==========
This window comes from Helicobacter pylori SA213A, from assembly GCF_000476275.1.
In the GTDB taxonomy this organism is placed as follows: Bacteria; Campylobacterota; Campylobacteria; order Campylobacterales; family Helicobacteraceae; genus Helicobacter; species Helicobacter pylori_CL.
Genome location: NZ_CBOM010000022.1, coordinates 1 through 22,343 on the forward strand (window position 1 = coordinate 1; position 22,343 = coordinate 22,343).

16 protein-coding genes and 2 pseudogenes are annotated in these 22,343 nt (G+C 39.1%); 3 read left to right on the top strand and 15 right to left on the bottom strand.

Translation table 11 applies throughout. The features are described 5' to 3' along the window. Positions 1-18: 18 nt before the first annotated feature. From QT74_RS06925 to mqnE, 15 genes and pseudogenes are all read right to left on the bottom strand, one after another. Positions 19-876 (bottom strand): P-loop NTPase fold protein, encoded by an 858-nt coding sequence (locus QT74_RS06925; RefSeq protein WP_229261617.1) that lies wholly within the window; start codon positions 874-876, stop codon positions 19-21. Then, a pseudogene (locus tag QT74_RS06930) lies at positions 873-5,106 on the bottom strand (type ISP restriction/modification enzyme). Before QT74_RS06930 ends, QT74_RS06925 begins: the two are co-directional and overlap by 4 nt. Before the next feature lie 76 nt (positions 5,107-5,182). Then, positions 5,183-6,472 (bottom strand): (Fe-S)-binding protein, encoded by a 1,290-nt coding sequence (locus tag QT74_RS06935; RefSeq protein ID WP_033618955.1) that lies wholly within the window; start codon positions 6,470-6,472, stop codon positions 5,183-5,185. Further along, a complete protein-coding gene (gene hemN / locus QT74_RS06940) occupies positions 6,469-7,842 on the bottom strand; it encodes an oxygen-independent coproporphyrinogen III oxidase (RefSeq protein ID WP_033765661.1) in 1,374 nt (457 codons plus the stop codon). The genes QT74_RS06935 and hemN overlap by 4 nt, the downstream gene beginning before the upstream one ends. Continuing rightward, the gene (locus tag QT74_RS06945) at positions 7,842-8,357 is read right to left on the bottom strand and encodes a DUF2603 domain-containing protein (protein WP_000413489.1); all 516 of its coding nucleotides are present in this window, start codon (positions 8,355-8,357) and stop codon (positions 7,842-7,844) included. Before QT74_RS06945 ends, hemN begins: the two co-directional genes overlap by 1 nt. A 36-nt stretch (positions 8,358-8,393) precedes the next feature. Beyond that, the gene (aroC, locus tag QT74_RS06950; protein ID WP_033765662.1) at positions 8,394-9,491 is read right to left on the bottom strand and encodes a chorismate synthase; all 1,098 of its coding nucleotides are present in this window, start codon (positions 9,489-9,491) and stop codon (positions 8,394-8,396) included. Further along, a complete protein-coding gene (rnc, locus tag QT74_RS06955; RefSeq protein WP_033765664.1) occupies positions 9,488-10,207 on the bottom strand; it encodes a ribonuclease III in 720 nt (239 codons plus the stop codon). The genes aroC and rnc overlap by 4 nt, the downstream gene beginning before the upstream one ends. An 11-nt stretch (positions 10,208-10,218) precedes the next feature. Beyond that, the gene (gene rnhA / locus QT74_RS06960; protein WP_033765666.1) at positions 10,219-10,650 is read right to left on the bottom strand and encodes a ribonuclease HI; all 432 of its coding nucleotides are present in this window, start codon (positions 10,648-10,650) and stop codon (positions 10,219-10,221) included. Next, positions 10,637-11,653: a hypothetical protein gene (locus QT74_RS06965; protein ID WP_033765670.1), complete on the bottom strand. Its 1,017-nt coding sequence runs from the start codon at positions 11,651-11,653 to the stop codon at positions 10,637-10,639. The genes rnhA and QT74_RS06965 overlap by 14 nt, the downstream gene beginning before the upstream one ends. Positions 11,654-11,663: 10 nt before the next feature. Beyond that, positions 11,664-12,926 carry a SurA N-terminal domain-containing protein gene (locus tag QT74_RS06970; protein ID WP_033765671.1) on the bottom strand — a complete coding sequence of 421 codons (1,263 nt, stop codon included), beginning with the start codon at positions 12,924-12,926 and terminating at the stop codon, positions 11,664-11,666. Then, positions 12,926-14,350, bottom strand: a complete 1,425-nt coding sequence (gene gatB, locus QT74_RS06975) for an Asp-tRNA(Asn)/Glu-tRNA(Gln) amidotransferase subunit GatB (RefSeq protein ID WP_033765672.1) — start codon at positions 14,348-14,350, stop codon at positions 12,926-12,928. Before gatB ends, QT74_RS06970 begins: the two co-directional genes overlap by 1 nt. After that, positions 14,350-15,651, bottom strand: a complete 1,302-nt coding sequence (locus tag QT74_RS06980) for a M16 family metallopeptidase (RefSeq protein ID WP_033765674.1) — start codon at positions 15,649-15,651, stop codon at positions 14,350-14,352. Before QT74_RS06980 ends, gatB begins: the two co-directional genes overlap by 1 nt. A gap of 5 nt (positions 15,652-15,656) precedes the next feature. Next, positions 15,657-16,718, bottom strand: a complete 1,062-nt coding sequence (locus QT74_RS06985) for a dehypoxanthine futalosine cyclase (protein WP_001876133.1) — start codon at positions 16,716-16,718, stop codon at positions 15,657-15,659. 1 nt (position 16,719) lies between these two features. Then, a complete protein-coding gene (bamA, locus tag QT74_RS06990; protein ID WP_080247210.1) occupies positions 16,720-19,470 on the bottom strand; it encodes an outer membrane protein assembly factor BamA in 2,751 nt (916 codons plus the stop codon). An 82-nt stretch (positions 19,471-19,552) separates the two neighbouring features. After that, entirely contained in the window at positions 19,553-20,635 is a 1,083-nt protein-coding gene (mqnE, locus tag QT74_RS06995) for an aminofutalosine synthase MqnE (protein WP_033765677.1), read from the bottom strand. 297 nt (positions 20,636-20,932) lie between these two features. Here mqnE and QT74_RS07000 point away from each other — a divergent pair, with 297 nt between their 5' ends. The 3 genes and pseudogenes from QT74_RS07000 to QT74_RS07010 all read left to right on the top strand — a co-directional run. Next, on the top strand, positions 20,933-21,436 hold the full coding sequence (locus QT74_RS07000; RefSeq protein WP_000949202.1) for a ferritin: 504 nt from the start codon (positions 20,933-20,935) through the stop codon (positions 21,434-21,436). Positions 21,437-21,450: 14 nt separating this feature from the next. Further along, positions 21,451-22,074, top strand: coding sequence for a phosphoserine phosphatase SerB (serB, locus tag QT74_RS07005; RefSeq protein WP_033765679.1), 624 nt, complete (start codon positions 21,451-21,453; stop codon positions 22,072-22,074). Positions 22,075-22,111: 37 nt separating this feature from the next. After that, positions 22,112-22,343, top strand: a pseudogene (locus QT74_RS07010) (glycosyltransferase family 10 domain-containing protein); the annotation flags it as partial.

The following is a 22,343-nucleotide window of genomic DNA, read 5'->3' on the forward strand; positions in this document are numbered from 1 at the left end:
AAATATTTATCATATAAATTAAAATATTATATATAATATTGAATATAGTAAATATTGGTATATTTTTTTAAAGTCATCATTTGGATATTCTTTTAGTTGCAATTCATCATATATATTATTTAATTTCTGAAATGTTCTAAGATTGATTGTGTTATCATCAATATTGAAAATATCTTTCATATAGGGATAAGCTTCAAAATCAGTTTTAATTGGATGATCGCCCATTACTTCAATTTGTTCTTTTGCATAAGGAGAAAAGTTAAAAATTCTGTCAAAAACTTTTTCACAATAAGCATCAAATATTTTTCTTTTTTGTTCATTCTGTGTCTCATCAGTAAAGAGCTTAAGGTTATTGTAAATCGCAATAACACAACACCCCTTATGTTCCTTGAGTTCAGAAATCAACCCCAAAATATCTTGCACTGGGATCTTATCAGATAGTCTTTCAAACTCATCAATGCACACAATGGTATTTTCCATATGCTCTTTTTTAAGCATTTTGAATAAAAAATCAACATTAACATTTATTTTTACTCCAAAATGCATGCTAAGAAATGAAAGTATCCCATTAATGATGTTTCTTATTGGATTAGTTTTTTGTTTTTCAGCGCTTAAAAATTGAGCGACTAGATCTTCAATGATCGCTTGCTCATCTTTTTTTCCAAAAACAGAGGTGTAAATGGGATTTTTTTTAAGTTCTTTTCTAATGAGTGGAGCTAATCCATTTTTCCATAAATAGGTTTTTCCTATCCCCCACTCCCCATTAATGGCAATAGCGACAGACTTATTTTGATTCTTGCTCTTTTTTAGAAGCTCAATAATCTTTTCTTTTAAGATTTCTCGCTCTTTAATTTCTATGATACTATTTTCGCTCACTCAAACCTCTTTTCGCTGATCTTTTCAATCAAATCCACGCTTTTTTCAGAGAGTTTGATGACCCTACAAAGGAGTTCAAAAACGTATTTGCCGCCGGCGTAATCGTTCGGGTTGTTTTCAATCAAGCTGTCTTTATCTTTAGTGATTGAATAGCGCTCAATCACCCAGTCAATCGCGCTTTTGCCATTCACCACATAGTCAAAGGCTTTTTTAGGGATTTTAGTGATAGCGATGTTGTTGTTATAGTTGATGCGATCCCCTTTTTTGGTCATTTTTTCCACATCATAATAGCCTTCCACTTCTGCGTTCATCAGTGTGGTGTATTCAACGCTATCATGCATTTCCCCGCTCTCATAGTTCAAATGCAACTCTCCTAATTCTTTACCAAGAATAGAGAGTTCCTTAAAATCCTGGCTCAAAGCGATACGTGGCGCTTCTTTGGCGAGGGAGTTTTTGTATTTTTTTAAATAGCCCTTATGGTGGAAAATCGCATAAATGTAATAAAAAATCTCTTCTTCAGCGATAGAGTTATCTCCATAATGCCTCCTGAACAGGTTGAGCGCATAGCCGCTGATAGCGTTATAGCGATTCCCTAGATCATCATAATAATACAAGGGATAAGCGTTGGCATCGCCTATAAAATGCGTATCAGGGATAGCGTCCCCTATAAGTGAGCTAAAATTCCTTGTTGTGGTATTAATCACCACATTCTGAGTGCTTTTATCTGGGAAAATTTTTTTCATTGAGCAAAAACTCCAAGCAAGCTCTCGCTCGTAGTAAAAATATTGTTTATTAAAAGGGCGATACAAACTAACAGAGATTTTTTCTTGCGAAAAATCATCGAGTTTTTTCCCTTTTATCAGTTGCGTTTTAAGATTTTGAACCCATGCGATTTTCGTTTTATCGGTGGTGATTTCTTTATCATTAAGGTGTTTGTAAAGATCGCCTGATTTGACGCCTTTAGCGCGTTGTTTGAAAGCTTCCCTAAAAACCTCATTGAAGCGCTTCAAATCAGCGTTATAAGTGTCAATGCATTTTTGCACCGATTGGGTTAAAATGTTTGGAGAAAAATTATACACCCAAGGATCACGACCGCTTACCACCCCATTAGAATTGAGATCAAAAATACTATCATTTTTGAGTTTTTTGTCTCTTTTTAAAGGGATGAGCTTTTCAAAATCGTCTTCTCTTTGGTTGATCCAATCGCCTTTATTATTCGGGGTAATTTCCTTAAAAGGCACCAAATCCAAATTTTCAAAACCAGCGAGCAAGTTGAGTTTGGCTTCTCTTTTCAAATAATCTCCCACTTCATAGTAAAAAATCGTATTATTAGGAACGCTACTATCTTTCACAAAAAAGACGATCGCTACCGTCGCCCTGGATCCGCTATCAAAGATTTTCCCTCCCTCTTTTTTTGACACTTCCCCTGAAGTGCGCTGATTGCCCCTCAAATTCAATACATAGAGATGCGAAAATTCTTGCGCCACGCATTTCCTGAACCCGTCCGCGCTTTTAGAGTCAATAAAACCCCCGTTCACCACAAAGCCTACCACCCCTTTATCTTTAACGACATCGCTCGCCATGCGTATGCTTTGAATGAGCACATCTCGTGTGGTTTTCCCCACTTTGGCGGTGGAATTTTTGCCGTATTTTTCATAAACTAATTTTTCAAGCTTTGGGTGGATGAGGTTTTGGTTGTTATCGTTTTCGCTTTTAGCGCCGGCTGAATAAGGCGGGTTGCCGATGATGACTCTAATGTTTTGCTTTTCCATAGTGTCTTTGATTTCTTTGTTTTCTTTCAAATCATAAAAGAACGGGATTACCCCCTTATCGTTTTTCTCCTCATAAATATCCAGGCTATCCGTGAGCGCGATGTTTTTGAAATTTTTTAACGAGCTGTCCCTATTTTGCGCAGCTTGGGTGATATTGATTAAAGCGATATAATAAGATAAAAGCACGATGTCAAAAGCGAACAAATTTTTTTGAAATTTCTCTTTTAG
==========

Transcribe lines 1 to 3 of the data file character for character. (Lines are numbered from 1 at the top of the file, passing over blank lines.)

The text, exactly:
This window comes from Helicobacter pylori SA213A, from assembly GCF_000476275.1.
In the GTDB taxonomy this organism is placed as follows: Bacteria; Campylobacterota; Campylobacteria; order Campylobacterales; family Helicobacteraceae; genus Helicobacter; species Helicobacter pylori_CL.
Genome location: NZ_CBOM010000022.1, coordinates 1 through 22,343 on the forward strand (window position 1 = coordinate 1; position 22,343 = coordinate 22,343).